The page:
AliveCor said this week it won breakthrough device designation from the FDA for its KardiaK software platform intended to screen for hyperkalemia, or elevated levels of blood potassium, without the need for drawing blood.
The Mountain View, Calif.-based company said the KardiaK system uses a proprietary deep neural network intended to detect hyperkalemia using data from electrocardiograms similar to those captured through its KardiaMobile and KardiaBand ECG devices.
AliveCor said it hopes the platform will allow users with kidney disease and other life-threatening conditions to check for hyperkalemia at home and prevent deaths related to the condition.
“We are gratified that the artificial intelligence work we’re doing at AliveCor has been deemed so meaningful that it has achieved FDA Breakthrough Device status. We view it as a key milestone in our corporate history and look forward to the further development of our non-invasive Hyperkalemia detection tools,” CEO Vic Gundotra said in a press release.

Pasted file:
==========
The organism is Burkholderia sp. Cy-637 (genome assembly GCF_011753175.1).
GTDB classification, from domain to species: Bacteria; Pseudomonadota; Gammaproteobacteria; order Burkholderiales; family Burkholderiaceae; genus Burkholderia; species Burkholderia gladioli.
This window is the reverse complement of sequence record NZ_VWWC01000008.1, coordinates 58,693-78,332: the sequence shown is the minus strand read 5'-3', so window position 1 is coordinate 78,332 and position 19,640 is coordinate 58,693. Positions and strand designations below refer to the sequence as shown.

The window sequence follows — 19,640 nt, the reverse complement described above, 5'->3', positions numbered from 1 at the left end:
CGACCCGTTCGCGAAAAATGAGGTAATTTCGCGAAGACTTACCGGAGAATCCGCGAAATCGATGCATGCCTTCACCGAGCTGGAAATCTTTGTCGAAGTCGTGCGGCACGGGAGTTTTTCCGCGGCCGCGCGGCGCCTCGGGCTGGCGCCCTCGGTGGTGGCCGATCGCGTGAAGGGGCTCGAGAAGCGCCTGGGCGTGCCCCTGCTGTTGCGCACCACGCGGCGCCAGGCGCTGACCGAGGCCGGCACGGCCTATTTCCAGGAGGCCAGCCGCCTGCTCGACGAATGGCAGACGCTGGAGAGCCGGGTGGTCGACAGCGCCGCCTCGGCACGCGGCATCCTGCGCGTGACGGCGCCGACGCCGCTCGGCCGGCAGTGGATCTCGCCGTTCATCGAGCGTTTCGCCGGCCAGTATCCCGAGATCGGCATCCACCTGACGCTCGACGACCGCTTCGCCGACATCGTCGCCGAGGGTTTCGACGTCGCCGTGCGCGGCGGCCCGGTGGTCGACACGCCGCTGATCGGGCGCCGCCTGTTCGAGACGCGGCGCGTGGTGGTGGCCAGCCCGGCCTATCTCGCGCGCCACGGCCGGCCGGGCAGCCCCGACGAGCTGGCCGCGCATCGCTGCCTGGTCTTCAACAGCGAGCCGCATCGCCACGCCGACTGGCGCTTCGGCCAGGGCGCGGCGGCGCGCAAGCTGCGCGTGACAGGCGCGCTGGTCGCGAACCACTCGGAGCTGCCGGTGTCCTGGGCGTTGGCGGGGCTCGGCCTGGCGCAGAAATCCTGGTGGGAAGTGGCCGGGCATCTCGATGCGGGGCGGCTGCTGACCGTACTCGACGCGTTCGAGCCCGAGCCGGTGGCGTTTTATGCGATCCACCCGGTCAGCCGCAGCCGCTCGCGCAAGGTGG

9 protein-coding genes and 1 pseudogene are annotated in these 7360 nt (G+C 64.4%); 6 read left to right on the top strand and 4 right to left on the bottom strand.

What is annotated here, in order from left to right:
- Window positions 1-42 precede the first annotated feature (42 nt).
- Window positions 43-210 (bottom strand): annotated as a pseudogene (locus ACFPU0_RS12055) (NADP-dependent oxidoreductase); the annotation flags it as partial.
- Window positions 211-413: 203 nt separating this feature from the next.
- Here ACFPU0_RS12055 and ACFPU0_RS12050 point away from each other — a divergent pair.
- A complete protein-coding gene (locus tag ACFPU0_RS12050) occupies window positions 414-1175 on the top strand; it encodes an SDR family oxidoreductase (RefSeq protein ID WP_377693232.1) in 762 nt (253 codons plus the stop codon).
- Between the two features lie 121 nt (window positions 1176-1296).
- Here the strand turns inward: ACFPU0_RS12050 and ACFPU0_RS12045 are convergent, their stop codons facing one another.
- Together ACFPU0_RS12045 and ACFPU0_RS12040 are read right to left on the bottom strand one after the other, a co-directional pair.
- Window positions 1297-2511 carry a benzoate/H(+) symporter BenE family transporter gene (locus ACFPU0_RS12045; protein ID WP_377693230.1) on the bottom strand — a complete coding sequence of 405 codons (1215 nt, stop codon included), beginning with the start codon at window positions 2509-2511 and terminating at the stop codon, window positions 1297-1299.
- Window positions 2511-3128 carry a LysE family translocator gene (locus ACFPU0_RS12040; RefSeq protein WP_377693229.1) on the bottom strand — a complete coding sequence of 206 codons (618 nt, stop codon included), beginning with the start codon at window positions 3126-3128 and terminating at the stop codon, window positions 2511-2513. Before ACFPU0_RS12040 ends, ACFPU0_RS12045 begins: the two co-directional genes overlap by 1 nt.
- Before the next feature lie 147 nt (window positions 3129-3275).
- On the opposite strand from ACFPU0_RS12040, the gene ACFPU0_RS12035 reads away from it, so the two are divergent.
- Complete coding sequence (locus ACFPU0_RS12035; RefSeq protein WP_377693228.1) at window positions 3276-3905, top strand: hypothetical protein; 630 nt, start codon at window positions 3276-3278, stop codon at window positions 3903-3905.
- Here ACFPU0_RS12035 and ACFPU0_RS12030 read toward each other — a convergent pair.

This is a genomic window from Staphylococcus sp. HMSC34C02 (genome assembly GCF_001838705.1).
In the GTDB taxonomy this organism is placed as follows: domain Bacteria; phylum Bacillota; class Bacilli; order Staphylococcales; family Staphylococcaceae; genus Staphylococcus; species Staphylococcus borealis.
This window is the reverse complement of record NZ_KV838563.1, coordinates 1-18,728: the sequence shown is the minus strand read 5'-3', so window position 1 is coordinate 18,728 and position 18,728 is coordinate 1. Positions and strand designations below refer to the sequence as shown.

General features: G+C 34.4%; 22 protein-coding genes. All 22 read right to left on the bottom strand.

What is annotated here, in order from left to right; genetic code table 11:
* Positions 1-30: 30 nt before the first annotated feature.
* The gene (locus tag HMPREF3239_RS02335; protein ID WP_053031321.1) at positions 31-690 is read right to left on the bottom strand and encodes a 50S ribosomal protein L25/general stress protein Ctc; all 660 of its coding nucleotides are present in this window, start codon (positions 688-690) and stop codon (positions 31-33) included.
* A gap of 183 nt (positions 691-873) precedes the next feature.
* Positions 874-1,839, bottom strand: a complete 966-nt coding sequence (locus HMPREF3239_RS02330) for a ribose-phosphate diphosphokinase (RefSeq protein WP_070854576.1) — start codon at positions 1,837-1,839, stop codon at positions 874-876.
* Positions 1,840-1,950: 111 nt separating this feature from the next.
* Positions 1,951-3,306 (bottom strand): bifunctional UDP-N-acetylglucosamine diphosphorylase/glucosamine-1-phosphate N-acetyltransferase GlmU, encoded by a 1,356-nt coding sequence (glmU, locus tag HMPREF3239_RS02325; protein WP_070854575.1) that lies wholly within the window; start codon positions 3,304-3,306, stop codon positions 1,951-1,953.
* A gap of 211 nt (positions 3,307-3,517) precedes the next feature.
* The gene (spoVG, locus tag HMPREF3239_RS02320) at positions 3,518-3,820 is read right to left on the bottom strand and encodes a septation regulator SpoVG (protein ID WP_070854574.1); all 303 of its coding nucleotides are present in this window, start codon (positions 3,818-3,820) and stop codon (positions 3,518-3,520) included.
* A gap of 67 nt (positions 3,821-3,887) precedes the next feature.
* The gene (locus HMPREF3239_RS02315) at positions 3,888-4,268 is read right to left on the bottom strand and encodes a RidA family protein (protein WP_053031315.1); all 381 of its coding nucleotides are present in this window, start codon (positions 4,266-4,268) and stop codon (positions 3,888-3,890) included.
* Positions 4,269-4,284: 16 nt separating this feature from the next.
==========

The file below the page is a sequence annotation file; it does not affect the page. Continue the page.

“This test, which performed extremely well in our evaluation using millions of ECGs, holds the promise of enabling people to painlessly determine whether a life-threatening and otherwise silent and very treatable condition is present – from the comfort of their own homes and within seconds. It may save people’s lives, and save the health care system dollars,” Dr. Paul Friedman of the Mayo Clinic team that co-developed the test said in a prepared statement.
In March, AliveCor announced results from two studies of its Apple (NSDQ:AAPL) smartphone-connected KardiaBand personal electrocardiogram device, touting the bands ability to detect atrial fibrillation and its ability to detect high potassium levels.